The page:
To challenge Phillips’ control, Jeffreys began sending out letters to individual churches to ask for support. What followed was a six-year period of devastating attacks and counterattacks between Jeffreys and Phillips through this correspondence.
Frankly, both of these men were guilty of immaturity in their handling of the leadership conflict. They had begun the Elim movement as young men who loved the Lord and desired nothing more than to see His kingdom increase in the world. But the rapid growth of the denomination, along with the popularity, influence, and power that came with their positions, would have affected any man. Jeffreys erred in looking primarily to the people in the Elim movement for counsel. As the apostolic leader of the denomination, he should have sought counsel for how to bring about change in the church government from his peers in ministry, such as T. B. Barratt of Norway and Lewi Pethrus of Sweden. And Phillips, though he was a diligent administrator, should have been willing to listen to the man whom God had used to bring so many into the kingdom of God and the Elim churches. In the end, both men leaned too much on their flesh and gave Satan a place to intensify the conflict.
It may seem odd that so little has been written about the Elim conflict in light of the state of warfare in Europe at the time. The Bible is clear to point out to believers, “For we do not wrestle against flesh and blood, but against principalities, against powers, against the rulers of the darkness of this age, against spiritual hosts of wickedness in the heavenly places” (Ephesians 6:12).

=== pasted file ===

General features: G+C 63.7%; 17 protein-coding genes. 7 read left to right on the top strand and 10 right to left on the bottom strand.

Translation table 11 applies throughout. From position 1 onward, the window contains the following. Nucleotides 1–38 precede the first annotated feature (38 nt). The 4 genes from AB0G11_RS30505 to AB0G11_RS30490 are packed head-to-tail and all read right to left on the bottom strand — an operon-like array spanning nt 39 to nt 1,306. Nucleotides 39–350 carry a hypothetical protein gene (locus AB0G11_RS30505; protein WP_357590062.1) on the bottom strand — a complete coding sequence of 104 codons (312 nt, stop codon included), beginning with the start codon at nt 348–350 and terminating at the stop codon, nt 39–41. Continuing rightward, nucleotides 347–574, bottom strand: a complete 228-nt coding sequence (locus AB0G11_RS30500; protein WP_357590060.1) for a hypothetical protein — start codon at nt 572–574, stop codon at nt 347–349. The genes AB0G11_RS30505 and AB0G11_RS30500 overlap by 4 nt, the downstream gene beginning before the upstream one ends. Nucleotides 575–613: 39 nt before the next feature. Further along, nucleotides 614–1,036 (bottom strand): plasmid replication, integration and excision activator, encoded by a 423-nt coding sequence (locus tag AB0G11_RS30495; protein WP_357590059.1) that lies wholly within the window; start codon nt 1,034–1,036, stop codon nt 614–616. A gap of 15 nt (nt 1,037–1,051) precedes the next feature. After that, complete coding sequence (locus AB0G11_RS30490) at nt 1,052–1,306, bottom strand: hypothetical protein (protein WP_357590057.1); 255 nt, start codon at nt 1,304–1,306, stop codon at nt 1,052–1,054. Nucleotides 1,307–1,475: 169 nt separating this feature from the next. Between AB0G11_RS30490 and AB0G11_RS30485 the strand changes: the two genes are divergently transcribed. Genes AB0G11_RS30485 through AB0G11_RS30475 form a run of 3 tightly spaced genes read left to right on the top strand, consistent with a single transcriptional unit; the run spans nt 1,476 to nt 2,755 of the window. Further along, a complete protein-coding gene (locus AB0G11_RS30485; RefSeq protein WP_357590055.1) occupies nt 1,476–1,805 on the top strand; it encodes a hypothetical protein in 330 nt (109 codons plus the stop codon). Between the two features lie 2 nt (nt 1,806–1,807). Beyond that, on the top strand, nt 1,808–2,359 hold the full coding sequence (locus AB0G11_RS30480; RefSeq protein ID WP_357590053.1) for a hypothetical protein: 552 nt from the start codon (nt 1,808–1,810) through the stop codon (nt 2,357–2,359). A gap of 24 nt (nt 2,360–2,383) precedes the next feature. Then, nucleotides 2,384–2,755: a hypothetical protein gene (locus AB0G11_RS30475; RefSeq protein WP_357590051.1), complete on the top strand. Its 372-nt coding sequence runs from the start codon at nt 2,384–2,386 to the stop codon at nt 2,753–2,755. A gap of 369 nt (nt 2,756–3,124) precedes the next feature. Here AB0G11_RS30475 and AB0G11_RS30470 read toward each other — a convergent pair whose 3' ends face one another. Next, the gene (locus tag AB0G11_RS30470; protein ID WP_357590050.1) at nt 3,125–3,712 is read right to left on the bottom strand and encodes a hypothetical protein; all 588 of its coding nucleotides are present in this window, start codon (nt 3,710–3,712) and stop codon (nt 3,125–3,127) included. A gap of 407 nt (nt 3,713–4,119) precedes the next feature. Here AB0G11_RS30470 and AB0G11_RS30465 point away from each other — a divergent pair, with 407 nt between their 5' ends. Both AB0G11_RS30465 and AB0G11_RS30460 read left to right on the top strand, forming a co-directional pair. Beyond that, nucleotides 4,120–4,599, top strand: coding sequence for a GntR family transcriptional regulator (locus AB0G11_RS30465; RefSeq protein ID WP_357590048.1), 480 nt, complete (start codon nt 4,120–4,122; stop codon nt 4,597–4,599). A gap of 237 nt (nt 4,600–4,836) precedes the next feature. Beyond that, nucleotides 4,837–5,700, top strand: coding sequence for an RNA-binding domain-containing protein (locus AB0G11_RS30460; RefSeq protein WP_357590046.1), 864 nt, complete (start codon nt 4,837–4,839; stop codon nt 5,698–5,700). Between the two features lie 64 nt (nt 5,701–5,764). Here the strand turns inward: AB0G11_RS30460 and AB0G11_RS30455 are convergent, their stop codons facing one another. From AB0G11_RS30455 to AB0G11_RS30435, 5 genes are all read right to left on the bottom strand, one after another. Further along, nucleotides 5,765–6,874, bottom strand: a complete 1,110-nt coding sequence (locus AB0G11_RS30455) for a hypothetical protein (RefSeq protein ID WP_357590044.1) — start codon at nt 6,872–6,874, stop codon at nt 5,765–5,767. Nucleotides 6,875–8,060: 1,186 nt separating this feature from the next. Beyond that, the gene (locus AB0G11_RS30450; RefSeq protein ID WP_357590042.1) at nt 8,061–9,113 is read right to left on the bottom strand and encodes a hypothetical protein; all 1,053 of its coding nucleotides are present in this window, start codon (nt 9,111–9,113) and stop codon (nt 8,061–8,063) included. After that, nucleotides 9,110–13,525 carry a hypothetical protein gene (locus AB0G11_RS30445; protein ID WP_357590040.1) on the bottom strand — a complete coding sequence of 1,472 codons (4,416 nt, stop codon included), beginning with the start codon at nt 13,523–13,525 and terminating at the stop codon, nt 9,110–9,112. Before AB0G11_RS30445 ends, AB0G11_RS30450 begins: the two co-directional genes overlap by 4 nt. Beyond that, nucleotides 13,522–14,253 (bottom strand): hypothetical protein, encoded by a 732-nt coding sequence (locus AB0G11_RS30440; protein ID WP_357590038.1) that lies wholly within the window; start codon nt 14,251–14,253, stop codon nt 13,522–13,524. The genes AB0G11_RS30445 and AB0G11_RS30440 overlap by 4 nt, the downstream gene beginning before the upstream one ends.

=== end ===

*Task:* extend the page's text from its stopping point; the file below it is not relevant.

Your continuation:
As Phillips and Jeffreys were on the brink of war over control of the Elim denomination, there was a nightmarish conflict brewing in Europe. As the evil forces of darkness working at that time through Hitler and the Nazis began the bloodshed of world war, it seems clear that spirits of conflict and desire for power were also attacking the church of Jesus Christ.
Roberts Liardon tells us that one of the ugliest parts of the Elim conflict came at the Conference of 1939, just as Hitler was preparing to enter Poland. Because of the caustic letters and questionnaires that had been circulating, Jeffreys initially refused to come to the 1939 Conference and instead stayed in a home just a few miles from the meeting location. He sent emissaries to the meeting to give his answers on the subjects that were brought up for discussion. Frustrated and angry over his lack of cooperation, Phillips used Jeffreys’ absence as an opportunity to put the “nail in the coffin” of eroding support for Jeffreys.